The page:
Pitch Shifting Techniques for Your Drum Tracks
June 12, 2012; Michael Saladis
Spicing up the Kick Drum Track with Pitch Shifting
The bass drum is such a huge part of music, especially modern styles including house, dance, hip-hop, etc. I am always looking to spice up my kick track somehow, and simple pitch Shifting has always given me dramatic results.
Start by Splitting the Kick Drum Track
I start by splitting the kick into two separate frequency bands depending on tonality. I do this through two separate bounces using a multi-band compressor, but any frequency splitting/filtering device can be used effectively. Find where the “click” and punch of the sample starts to cut off and use this as the split (usually I find mine around 250-500Hz).
Use Pitch Shifting on the Separated Tracks for Creative Effects
The point of this procedure is to have the high and low ends of the kick separated for individual processing in order to change the characteristics of the drum throughout the song without losing its main tonality. For example, try pitching the low end of the kick to a quarter note bass line that meshes with a synth bass to create a flowing rhythm. Also try raising the pitch of the low end for a verse or bridge, and dropping it low for a chorus or crescendo.
This technique also works great for build-ups, as one part of the kick can remain constant while the other rises in pitch, creating a sensation of “frustration” that adds tenacity. It’s really easy to create unique and creative effects with the kick separated this way without having to add extra low-end heavy layers, which could muddy up a mix easily. Also, crazy pitch modulation water-droplet sort of sounds can be achieved through playing with automation relative to the start and stop of each individual hit. For example, at the transient attack the pitch would be unchanged, but would rise exponentially by the time the sound has decayed, creating a rapid increase in pitch that has a very distinct sound. You can also shift down for more “drop” or vinyl stop type sounds.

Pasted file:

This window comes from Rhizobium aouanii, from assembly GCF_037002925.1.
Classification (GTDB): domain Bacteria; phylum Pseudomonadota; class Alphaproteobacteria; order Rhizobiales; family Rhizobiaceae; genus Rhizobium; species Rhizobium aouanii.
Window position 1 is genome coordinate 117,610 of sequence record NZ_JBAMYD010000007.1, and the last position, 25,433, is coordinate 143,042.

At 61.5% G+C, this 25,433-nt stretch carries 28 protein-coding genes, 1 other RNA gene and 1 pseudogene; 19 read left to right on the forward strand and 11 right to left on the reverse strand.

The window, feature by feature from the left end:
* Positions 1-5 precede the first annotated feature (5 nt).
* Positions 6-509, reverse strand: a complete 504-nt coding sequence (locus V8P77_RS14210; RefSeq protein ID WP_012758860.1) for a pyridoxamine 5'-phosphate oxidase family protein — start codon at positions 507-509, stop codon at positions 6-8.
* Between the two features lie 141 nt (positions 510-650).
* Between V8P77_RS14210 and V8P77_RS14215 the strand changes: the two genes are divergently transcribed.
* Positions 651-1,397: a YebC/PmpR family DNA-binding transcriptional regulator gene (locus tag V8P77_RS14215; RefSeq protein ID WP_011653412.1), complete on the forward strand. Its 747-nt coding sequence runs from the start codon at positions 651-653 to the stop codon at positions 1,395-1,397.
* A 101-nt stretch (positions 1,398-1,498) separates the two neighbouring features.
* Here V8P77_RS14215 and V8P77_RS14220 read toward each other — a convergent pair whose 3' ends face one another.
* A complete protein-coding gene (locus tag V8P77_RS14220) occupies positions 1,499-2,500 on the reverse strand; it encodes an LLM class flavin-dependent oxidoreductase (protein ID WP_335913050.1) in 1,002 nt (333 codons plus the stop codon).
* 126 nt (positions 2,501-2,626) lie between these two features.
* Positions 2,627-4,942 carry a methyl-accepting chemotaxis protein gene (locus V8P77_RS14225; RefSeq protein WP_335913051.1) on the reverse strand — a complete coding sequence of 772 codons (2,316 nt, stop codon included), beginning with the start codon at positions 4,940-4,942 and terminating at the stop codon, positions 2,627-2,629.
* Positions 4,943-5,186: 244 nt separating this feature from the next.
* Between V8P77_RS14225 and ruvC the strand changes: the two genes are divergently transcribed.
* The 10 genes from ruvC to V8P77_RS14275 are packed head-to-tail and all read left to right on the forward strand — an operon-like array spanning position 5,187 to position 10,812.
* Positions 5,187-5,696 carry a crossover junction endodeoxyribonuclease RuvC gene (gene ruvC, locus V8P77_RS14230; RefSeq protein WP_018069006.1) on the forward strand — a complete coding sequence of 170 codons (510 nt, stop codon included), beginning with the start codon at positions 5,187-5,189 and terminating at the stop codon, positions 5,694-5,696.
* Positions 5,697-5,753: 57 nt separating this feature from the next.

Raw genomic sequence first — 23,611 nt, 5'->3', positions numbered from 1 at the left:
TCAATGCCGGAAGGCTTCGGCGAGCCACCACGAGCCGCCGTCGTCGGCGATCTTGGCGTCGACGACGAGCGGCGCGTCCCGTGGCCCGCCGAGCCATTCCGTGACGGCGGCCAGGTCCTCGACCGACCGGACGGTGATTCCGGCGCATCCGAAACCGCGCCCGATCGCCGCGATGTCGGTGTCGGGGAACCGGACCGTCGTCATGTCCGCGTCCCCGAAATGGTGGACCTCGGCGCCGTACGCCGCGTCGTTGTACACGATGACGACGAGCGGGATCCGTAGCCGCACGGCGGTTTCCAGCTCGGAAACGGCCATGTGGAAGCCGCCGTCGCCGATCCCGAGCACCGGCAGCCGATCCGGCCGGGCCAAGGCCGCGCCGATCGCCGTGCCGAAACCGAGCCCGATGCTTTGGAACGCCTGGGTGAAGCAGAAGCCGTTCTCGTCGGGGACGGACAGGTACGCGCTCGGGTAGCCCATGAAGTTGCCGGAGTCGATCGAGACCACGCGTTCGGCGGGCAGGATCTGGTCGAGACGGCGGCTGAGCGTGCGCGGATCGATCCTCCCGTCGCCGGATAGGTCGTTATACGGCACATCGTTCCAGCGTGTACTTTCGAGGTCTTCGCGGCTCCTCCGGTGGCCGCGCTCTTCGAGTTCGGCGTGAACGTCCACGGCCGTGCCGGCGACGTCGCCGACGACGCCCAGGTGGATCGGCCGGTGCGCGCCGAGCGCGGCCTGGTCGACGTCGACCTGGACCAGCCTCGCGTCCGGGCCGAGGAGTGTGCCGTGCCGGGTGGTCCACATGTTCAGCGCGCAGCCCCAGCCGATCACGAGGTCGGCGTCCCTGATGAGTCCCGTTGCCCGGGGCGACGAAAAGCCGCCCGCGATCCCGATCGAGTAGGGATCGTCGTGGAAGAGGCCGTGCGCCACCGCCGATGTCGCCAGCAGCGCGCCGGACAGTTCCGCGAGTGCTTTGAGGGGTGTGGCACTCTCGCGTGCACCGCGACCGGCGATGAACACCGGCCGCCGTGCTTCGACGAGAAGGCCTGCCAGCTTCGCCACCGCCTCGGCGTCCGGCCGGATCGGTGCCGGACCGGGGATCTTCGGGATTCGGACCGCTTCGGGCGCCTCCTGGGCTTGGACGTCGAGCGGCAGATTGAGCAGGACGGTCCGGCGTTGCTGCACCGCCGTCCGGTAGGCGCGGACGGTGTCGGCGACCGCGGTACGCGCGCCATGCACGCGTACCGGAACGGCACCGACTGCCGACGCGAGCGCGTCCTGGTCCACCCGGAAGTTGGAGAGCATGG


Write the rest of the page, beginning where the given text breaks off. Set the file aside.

Experimenting with Pitch Shifting Effects on the Snare Drum
I also find myself using pitch shifting on snare drums, although in a slightly different way. For example, I’ll find or record a dirty, noisy snare sample with a moderate amount of sustain to it, and modulate the pitch down to make a dirty, long, crunch sort of noise. When the volume envelope is messed with and it is blended with other variations of the same snare or even other snares, it gives it some more presence to the mix and can be a nice alternative to larger doses of reverb. If I want a snare to have a little less weight in the verse, no problem: reach for the pitch control and bring it up so it’s a little thinner and snappier. Depending on what the music calls for, pitch shifting snare drums can create all sorts of cool textures and sounds.
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